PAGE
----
Turing cuts hospital price for drug it hiked 5,000%

daraprim drug price hike outrage

The pharmaceutical company that increased the price of a drug used by AIDS and cancer patients 5,000% is slashing the price it will charge hospitals.

Turing Pharmaceuticals said it will offer hospitals Daraprim at up to 50% off the list price. It said hospitals are the first to use Daraprim to treat 80% of patients who have parasitic toxoplasmosis encephalitis, the most common form of toxoplasmosis in the United States.

About a quarter of all American adults are infected with the parasite, though very few exhibit any symptoms at all, according to the National Institutes of Health. But toxoplasmosis can be fatal to those with compromised immune systems, such as people with AIDS.

The Daraprim price cut comes after Turing CEO Martin Shkreli said the company would lower the costs for patients after it raised its list price from $13.50 a pill to $750 a pill.

"We've agreed to lower the price of Daraprim to a price that is more affordable," Shkreli told ABC World News Tonight in September.

Still, even a 50% discount would only bring the price for hospitals down to $375 per 25 mg pill.

The typical Daraprim dosage is between 50 mg and 75 mg a day for one to three weeks and can be followed by an additional 25 mg a day for four to five weeks if needed, according to the FDA. So even with the discount, a normal course of treatment for toxoplasmosis could cost between $5,200 and $36,700.

Most patients with health insurance won't actually pay that rate. Prescription insurance giant Express Scripts (ESRX) says its customers will only pay a "small portion" of Daraprim's total cost, even after the huge price hike.

Turing said it would offer smaller bottles of 30 tablets to make it easier and cheaper for hospitals to carry the drug, and free sample packages for doctors needing to treat patients in emergency situations. The company estimates that "nearly all patients will receive Daraprim for $10 or less out-of-pocket per prescription."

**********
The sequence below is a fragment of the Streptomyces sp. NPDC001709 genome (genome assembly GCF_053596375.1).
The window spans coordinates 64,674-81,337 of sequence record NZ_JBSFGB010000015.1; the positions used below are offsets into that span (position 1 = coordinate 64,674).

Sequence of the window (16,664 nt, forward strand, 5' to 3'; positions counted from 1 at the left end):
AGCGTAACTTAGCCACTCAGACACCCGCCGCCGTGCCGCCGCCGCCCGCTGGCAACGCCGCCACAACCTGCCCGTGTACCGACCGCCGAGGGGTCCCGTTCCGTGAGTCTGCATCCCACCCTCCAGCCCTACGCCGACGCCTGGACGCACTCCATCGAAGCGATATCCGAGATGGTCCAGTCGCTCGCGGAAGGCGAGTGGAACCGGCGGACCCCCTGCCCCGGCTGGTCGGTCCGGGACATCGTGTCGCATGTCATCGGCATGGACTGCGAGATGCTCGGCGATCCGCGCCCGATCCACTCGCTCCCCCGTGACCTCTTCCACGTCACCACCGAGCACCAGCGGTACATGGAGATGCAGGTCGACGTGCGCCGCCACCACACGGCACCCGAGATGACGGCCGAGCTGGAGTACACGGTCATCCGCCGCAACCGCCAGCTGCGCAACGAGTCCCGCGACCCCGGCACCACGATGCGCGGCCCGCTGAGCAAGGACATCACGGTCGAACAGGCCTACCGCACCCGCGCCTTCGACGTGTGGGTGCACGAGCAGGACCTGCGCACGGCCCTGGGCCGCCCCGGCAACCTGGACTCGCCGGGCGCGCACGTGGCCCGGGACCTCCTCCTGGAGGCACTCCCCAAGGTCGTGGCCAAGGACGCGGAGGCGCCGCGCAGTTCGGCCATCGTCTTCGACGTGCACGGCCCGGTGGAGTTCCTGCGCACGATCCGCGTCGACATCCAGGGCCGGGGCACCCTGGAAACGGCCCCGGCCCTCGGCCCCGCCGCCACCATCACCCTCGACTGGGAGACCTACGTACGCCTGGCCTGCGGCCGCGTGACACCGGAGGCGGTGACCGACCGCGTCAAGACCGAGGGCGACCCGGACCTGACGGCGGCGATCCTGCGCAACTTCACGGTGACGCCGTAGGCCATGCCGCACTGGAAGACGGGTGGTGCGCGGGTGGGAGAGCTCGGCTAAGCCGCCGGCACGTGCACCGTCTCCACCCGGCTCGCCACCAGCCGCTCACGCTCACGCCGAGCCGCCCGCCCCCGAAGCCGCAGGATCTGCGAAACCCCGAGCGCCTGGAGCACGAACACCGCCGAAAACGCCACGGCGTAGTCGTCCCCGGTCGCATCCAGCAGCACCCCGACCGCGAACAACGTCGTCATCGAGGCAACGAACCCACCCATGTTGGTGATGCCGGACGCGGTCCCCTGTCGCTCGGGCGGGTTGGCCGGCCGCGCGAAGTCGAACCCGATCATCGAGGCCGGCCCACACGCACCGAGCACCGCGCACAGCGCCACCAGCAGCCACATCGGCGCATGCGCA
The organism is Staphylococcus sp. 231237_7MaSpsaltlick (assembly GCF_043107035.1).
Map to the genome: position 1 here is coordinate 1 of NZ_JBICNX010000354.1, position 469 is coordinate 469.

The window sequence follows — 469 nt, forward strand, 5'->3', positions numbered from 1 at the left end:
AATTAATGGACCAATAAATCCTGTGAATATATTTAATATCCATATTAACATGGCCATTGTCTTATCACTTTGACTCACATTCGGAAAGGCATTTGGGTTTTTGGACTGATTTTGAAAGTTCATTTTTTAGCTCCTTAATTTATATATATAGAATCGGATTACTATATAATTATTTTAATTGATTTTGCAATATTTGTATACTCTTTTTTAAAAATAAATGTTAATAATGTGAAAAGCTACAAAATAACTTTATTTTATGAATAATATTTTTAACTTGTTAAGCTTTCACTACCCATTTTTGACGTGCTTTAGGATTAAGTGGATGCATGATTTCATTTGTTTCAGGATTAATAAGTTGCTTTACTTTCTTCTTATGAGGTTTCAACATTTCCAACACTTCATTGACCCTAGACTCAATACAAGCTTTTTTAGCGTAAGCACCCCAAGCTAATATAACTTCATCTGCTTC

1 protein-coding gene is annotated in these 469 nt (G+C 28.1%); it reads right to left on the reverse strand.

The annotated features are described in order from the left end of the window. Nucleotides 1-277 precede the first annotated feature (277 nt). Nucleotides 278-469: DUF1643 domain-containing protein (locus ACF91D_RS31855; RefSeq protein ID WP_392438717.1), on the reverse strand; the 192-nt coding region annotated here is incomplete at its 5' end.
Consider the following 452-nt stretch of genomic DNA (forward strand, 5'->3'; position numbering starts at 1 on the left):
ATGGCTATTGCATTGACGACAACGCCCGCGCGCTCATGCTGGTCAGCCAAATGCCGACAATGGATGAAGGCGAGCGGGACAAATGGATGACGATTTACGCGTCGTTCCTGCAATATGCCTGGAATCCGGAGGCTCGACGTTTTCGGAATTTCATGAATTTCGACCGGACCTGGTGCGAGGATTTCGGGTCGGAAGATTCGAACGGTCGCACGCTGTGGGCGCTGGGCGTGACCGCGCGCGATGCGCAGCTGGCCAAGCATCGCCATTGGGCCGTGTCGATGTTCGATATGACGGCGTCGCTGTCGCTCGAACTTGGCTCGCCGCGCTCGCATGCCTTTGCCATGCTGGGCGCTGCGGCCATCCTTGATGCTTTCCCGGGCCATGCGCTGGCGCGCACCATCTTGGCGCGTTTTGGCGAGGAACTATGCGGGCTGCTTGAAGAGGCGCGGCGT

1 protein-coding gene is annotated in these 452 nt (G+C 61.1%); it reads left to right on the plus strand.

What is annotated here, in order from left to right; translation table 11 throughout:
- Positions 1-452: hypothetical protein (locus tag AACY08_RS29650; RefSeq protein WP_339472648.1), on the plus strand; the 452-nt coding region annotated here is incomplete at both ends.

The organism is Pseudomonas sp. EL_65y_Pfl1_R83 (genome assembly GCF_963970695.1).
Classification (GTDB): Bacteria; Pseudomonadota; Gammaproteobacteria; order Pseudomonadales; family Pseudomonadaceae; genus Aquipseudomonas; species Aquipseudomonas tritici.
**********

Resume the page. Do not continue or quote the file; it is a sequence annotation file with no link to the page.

"We pledge that no patient needing Daraprim will ever be denied access," said Nancy Retzlaff, Turing's chief commercial officer, in a statement.

Daraprim is available in other countries for less than $1 a pill. The World Health Organization has included Daraprim on its list of essential drugs. Last month, pharmaceutical company Imprimis said it would compound a generic alternative to the drug for $1 a capsule.

While Turing is dropping the price for hospitals, it is not reducing the list price of Daraprim at pharmacies, because that would not help patients, Retzlaff said.

Healthcare professionals and patients had told the company it needs to keep out-of-pocket costs low, offer patient assistance programs and make Daraprim available for hospitals to treat the most vulnerable patients, she said.

The initial price increase caused a public outcry. Democratic presidential candidate Hillary Clinton tweeted, "Price gouging like this in the specialty drug market is outrageous."

The Daily Beast declared Shkreli "the most-hated man in America."

Daraprim is used to treat toxoplasmosis, which the Mayo Clinic indicates is a disease caused by one of the world's most common parasites. Toxoplasmosis causes flu-like symptoms in patients.

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